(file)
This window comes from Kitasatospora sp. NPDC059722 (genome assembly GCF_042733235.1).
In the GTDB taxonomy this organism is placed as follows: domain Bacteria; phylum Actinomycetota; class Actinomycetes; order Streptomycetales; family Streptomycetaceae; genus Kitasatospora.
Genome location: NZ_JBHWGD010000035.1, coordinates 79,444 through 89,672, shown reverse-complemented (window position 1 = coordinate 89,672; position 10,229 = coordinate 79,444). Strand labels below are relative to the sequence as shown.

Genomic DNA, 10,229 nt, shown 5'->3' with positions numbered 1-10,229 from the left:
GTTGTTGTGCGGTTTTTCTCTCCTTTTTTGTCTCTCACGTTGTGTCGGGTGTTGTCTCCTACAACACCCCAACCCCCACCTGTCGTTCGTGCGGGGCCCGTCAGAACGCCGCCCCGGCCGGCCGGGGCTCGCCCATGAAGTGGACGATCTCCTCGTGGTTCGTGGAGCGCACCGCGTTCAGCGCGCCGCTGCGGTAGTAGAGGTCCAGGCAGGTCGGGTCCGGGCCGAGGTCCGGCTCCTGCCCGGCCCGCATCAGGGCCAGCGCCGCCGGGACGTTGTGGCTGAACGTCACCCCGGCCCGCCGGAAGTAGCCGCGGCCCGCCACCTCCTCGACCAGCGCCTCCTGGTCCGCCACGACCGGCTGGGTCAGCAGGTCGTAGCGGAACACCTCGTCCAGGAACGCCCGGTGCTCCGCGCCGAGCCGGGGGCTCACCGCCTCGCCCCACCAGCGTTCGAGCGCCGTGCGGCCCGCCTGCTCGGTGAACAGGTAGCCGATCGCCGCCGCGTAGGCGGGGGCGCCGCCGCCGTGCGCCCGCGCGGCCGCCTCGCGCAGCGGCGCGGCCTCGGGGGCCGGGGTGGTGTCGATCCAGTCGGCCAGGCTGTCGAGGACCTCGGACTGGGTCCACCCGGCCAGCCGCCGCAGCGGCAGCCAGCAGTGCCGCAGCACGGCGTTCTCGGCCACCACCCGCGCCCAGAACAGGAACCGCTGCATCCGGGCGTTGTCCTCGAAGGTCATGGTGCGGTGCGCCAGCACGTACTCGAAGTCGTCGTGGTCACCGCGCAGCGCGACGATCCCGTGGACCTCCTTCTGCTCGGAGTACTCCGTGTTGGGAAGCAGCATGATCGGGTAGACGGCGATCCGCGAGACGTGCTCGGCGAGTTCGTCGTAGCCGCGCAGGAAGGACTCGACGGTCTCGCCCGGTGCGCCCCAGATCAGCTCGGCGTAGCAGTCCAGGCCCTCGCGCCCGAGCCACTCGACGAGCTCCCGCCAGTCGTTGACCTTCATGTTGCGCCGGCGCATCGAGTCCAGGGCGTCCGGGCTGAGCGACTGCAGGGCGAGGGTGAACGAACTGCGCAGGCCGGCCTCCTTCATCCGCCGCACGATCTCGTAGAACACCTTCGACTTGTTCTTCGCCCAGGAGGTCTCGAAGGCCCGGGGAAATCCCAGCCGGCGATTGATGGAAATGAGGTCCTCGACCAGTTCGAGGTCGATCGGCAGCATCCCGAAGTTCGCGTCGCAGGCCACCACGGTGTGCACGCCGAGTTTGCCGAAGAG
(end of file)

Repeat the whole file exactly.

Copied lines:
This window comes from Kitasatospora sp. NPDC059722 (genome assembly GCF_042733235.1).
In the GTDB taxonomy this organism is placed as follows: domain Bacteria; phylum Actinomycetota; class Actinomycetes; order Streptomycetales; family Streptomycetaceae; genus Kitasatospora.
Genome location: NZ_JBHWGD010000035.1, coordinates 79,444 through 89,672, shown reverse-complemented (window position 1 = coordinate 89,672; position 10,229 = coordinate 79,444). Strand labels below are relative to the sequence as shown.

Genomic DNA, 10,229 nt, shown 5'->3' with positions numbered 1-10,229 from the left:
GTTGTTGTGCGGTTTTTCTCTCCTTTTTTGTCTCTCACGTTGTGTCGGGTGTTGTCTCCTACAACACCCCAACCCCCACCTGTCGTTCGTGCGGGGCCCGTCAGAACGCCGCCCCGGCCGGCCGGGGCTCGCCCATGAAGTGGACGATCTCCTCGTGGTTCGTGGAGCGCACCGCGTTCAGCGCGCCGCTGCGGTAGTAGAGGTCCAGGCAGGTCGGGTCCGGGCCGAGGTCCGGCTCCTGCCCGGCCCGCATCAGGGCCAGCGCCGCCGGGACGTTGTGGCTGAACGTCACCCCGGCCCGCCGGAAGTAGCCGCGGCCCGCCACCTCCTCGACCAGCGCCTCCTGGTCCGCCACGACCGGCTGGGTCAGCAGGTCGTAGCGGAACACCTCGTCCAGGAACGCCCGGTGCTCCGCGCCGAGCCGGGGGCTCACCGCCTCGCCCCACCAGCGTTCGAGCGCCGTGCGGCCCGCCTGCTCGGTGAACAGGTAGCCGATCGCCGCCGCGTAGGCGGGGGCGCCGCCGCCGTGCGCCCGCGCGGCCGCCTCGCGCAGCGGCGCGGCCTCGGGGGCCGGGGTGGTGTCGATCCAGTCGGCCAGGCTGTCGAGGACCTCGGACTGGGTCCACCCGGCCAGCCGCCGCAGCGGCAGCCAGCAGTGCCGCAGCACGGCGTTCTCGGCCACCACCCGCGCCCAGAACAGGAACCGCTGCATCCGGGCGTTGTCCTCGAAGGTCATGGTGCGGTGCGCCAGCACGTACTCGAAGTCGTCGTGGTCACCGCGCAGCGCGACGATCCCGTGGACCTCCTTCTGCTCGGAGTACTCCGTGTTGGGAAGCAGCATGATCGGGTAGACGGCGATCCGCGAGACGTGCTCGGCGAGTTCGTCGTAGCCGCGCAGGAAGGACTCGACGGTCTCGCCCGGTGCGCCCCAGATCAGCTCGGCGTAGCAGTCCAGGCCCTCGCGCCCGAGCCACTCGACGAGCTCCCGCCAGTCGTTGACCTTCATGTTGCGCCGGCGCATCGAGTCCAGGGCGTCCGGGCTGAGCGACTGCAGGGCGAGGGTGAACGAACTGCGCAGGCCGGCCTCCTTCATCCGCCGCACGATCTCGTAGAACACCTTCGACTTGTTCTTCGCCCAGGAGGTCTCGAAGGCCCGGGGAAATCCCAGCCGGCGATTGATGGAAATGAGGTCCTCGACCAGTTCGAGGTCGATCGGCAGCATCCCGAAGTTCGCGTCGCAGGCCACCACGGTGTGCACGCCGAGTTTGCCGAAGAG